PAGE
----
As night falls the dark, dreary, potholed road which runs from Taitung Bus Station to the town’s only Starbucks outlet offers little respite to the weary traveler — broken paving slabs threaten to trip up or dismount pedestrians and two-wheelers alike, while the gravel-strewn ground seems to threaten a gruesome end.
Then, like some fairyland amid the darkness, the soft-lit world of Tiehua Music Village (鐵花村) opens up, offering its palm tree-clad secrets to the determined voyager. The arduous journey is worth the risk.
Fong Cheng-fa (豐政發), the manager of Taitung City’s landmark venue, is nursing an iced tea and propping himself up at the impressive 4-meter-long bar made from driftwood.
“There’s always a special feeling here,” says Fong. “There is a good energy — the open-air space and the music, the fact that travelers can meet locals. It’s a nice mix.”
Fong — an imposing figure at 1.85 meters — throws a long arm in front of him while surveying the expansive lawn that sits in front of the main roofless stage.
“We’ve had so many famous Aboriginal bands play here... This place is a platform for visitors to know about Aboriginal music and that is important because the market for Aboriginal music is limited, even in Taiwan.”
Fong, who is himself from the Amis’ Malan tribe, says that Taitung City remains the unofficial capital of Aboriginal Taiwan with Tiehua Musical Village increasingly serving as a cultural gateway into the indigenous world it occupies.
“In Taitung we have Amis, Puyuma, Paiwan, Rukai, Bunun and Dawu people … Every month 70 percent of the stuff we showcase is local Aboriginal music.”
Established almost three years ago Tiehua Music Village came into being after the Lovely Taiwan Foundation (台灣好基金會), an organization founded by investment guru Ko Wen-chang (柯文昌), provided NT$10 million in funding as part of an effort to bolster Aboriginal culture and to boost the region’s fledging tourism industry.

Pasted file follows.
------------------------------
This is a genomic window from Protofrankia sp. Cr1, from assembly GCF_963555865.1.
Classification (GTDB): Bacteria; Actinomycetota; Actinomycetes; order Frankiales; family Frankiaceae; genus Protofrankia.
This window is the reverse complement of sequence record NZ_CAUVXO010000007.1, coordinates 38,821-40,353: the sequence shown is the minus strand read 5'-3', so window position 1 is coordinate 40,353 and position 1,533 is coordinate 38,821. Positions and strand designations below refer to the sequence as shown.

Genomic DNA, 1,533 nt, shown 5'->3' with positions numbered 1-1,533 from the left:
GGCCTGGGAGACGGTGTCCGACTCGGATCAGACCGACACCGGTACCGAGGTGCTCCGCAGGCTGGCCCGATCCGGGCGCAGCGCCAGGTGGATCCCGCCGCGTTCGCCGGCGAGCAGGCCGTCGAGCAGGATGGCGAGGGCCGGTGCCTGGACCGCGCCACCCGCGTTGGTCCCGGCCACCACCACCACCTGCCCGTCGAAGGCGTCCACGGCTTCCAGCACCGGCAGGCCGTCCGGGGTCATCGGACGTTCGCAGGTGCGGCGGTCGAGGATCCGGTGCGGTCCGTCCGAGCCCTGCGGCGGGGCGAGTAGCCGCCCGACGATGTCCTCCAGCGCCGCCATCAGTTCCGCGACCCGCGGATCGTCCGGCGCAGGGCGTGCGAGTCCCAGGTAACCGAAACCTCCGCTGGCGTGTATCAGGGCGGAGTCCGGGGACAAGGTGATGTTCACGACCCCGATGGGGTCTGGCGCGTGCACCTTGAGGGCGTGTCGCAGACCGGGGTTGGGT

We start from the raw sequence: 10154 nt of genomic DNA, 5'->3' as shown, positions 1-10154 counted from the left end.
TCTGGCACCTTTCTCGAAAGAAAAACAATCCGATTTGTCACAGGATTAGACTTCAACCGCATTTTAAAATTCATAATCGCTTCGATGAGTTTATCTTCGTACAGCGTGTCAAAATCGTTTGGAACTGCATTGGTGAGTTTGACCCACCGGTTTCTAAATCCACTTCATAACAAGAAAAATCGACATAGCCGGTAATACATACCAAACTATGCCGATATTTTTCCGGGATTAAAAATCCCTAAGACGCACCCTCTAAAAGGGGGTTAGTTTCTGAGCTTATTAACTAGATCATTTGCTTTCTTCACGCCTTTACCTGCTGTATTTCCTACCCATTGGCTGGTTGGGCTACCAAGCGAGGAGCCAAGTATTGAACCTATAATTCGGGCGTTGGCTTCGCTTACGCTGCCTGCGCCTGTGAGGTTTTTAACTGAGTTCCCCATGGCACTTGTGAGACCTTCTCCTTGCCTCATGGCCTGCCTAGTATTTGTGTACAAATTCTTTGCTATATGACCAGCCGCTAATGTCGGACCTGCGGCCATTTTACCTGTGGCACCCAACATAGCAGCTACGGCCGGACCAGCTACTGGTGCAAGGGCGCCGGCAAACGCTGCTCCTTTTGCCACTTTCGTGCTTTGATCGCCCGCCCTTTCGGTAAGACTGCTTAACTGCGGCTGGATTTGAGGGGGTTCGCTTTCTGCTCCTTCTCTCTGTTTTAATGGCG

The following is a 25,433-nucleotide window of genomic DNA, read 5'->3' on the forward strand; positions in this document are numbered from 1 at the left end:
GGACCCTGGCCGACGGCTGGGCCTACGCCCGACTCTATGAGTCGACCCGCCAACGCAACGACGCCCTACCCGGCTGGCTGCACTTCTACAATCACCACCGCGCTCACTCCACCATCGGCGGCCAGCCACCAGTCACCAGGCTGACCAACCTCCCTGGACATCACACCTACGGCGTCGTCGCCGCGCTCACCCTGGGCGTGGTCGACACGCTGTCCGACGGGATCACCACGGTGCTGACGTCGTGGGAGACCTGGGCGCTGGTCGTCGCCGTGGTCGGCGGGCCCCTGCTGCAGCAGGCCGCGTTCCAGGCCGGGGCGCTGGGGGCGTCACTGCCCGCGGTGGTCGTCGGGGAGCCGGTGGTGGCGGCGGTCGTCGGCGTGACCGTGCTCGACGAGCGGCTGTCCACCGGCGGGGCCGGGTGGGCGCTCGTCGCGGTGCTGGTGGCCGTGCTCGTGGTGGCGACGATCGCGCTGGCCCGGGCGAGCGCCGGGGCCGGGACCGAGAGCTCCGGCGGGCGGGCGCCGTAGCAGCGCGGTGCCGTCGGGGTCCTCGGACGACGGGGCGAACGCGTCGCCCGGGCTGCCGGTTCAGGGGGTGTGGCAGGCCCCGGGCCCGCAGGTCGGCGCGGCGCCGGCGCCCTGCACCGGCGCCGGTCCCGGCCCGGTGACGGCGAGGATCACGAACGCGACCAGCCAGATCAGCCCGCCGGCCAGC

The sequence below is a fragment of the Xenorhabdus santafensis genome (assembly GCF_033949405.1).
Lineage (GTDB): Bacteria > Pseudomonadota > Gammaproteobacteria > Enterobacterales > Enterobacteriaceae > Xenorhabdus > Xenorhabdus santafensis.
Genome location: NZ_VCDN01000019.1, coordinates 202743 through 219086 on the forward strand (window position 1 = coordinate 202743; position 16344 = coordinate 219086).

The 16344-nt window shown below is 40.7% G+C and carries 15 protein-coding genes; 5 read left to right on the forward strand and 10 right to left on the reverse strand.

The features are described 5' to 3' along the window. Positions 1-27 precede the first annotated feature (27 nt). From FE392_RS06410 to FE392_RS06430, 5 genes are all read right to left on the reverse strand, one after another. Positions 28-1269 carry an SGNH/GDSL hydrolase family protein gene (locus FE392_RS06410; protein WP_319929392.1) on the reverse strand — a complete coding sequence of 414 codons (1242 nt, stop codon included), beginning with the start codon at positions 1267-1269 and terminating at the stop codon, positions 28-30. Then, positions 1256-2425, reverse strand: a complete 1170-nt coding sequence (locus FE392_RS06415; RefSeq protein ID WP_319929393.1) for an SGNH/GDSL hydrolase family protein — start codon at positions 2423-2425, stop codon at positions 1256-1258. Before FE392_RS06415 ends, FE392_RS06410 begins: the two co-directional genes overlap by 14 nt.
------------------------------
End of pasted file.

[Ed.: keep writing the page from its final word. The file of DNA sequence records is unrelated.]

With the number of guesthouses and bespoke boutique hotels mushrooming along the county’s coastline, while cultural hotspots including Dulan’s Sugar Factory (新東糖廠) and the popular venue Moonlight Inn (月光小棧) nearby continue to host bigger and bigger crowds, it appears the investment in Taitung’s low-level tourism industry is bearing fruit.
As the night progresses at Tiehua the number of visitors begins to swell and amid the cacophony of voices a few Latin tongues can be made out.
“Before Tiehua there was nowhere for tourists and visitors to really hear local music, there wasn’t even really a place to relax and have a beer,” Fong said, adding that he’s seen increased numbers of Taiwanese and people from around the world — Finland, Sweden, Brazil and backpackers from China — descend on Taitung.
Market traders selling locally-made handicrafts tend to their stalls under a row of coconut palms that fence off the outside road while the relaxed chitter-chatter of music-lovers fills the balmy evening air. It is a tranquil scene but Fong is careful to explain that it was not always this way.
“We spent three months fixing the place up,” says Fong. “It was derelict and had become a place where homeless people hung out and people were dumping their garbage here. There was a lot of construction waste to clean up.”
Located next to Taitung’s old city-center train station the area occupied by Tiehua once hosted a large Japanese community — principally railway authority employees and their families. Chiang Kai-shek’s (蔣介石) regime turned the facility into a dormitory for Taiwan Railway Administration workers and a labyrinth of now disused air-raid shelters bear witness to the paranoia of the times.